You know that social media pro-birth control blitz Lena Dunham started? With women holding signs saying why they use birth control? Well, inevitably someone asked the opposite, and it has become its own media blitz, being shared by religious groups across the internet. As I perused through the images and read the signs, I got angrier and angrier.
“I can control myself.” Nice value judgement there. What, so I can’t? Frankly I don’t want to. I have a horrible time denying myself anything of pleasure, be it sex or ice cream. Also, the Universe seems to put some natural blockages in place that prevent me from overdoing things, such as food allergies, an inability to hold much liquor, and a lack of flirtation skills.
“Because even though cramps suck and I get acne, that’s a normal part of being women.” Oh well good for you. Isn’t it nice that your cramps are tolerable and you weren’t given the choice of birth control or morphine when you were 17?
“Because it allows men to use women with no consequences.” Way to abdicate any responsibility in the situation.
Then there were ones that made me think:
“Because it treats the symptoms not the problem.” Ah yes. Like many drugs, this statement is true. It’s my main beef with mainstream allopathic medicine. In my personal experience, I’ve found that MDs who treat patients holistically, naturopaths, and chinese medicine practitioners do a much better job in diagnosing underlying problems and treating the disease instead of the symptoms. I do think birth control is overprescribed for reproductive system health issues. Instead of finding the root of the dysfunction and encouraging the system to repair itself, birth control overrides the system and does the work for it. Of course, for many people this is sufficient as a treatment. Not everyone wants to go through the years of lifestyle and dietary change required to treat a tricky disease like endometriosis. The best treatment I’ve found is having babies, but not everyone wants babies, and not everyone wants or is in a position to have a dozen.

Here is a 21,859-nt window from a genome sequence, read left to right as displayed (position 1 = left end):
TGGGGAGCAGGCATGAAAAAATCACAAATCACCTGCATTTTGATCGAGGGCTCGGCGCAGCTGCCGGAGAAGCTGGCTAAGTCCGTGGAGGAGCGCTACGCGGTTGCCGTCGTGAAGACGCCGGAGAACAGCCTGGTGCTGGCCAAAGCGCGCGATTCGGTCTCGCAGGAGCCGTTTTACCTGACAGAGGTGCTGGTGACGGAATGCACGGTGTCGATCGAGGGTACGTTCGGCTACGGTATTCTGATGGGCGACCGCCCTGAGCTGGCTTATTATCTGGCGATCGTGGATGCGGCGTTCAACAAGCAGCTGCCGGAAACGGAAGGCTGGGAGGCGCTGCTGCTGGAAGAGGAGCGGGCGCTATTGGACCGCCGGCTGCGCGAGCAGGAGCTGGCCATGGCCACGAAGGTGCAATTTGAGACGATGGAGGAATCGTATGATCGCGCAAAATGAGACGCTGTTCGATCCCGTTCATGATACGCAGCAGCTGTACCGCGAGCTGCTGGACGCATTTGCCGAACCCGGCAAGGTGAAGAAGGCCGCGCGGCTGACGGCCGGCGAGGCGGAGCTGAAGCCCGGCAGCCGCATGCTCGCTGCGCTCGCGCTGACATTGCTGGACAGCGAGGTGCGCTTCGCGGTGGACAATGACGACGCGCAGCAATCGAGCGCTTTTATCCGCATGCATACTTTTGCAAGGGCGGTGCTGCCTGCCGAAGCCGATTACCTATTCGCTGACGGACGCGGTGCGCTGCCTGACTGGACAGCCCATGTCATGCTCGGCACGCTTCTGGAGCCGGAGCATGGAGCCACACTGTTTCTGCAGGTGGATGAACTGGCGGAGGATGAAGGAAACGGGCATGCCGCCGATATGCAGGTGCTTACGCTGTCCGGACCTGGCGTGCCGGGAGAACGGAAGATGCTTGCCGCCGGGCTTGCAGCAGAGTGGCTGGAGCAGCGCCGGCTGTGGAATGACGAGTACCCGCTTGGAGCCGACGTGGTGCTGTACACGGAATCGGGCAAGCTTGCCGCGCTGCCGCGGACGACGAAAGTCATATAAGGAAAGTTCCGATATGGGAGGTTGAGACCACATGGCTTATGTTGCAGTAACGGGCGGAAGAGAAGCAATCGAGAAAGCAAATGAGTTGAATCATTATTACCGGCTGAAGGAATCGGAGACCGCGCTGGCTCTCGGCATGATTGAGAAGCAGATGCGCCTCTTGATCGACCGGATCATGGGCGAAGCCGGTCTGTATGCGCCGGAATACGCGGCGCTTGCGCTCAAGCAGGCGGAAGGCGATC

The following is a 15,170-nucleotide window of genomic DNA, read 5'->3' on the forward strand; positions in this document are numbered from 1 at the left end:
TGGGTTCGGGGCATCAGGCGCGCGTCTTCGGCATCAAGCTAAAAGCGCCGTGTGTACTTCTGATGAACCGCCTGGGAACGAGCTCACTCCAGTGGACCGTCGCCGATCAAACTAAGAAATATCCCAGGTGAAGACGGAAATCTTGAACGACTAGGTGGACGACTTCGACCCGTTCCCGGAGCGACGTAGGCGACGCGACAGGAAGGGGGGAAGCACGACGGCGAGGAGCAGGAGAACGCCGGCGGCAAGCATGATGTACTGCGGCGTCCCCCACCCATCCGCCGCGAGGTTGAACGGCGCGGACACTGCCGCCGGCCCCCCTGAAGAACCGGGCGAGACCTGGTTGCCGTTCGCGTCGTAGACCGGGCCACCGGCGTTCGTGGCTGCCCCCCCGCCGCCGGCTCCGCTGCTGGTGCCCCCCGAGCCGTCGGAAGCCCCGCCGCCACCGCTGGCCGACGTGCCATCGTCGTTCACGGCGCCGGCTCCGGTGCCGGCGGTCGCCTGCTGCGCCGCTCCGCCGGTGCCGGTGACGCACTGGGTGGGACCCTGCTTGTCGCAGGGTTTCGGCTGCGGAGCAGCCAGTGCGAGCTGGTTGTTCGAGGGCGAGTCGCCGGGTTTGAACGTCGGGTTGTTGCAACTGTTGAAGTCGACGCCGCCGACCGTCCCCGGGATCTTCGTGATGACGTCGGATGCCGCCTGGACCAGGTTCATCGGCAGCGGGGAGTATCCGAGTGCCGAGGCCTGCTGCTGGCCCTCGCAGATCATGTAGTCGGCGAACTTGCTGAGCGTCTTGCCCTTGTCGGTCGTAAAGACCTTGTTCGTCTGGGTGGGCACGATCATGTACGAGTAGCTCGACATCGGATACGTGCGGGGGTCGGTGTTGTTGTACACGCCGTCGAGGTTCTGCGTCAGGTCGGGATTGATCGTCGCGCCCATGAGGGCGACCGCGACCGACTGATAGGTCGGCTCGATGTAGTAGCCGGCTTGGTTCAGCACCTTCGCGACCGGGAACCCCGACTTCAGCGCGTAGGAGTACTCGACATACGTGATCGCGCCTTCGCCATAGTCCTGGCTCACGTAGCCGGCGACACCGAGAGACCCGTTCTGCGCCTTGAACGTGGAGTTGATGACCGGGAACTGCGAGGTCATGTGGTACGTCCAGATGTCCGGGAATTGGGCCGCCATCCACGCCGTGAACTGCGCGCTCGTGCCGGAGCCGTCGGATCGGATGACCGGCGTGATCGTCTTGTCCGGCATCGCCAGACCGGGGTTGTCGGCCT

Then there was the one statement that summed it all up for me:
“Because I don’t have to give up my womanhood to be a feminist.”
And there it is, the root issue. This birth control debate is a symptom, and so long as we give all our attention and activism to it, we will never solve the problem. The problem, like so many others, is the sense of self.
In the traditional 2nd wave feminist camp you have women who don’t want to be limited by a patriarchal definition of femininity, want career and lifestyle opportunities beyond child-bearing, and want to be treated as equals to men. As human beings.
In the other camp you have women who are proud of their traditional roles as wives and mothers, don’t want to be like men, and are sick of being treated as second class citizens because they choose these roles. They want to be treated as human beings.
Then you have everyone that falls in both or in-between.
What do they all have in common? Everyone feels like they are being personally attacked and invalidated in this feminist identity crisis.
So next time you have a knee-jerk reaction like mine to something a woman says about birth control use or non-use, remember that we are not enemies. This is a false dichotomy set up to divide us. Pitting religious freedom against non-discriminatory access to healthcare in the example of employer provided health insurance isn’t going to solve any problems. Isn’t the underlying problem here employer provided health insurance?
Until women value each other and stop demonizing each other’s life choices, the feminist movement will never create lasting positive change. Women who have lots of babies are not non-feminists, women who are conservative or religious are not non-feminists. Women who choose careers over family are not false women. Women who use birth control are not false women.
Quit invalidating each other. Because doing so only makes us part of the problem. We perpetuate sexist views and stereotypes. These are false demons. Let them go.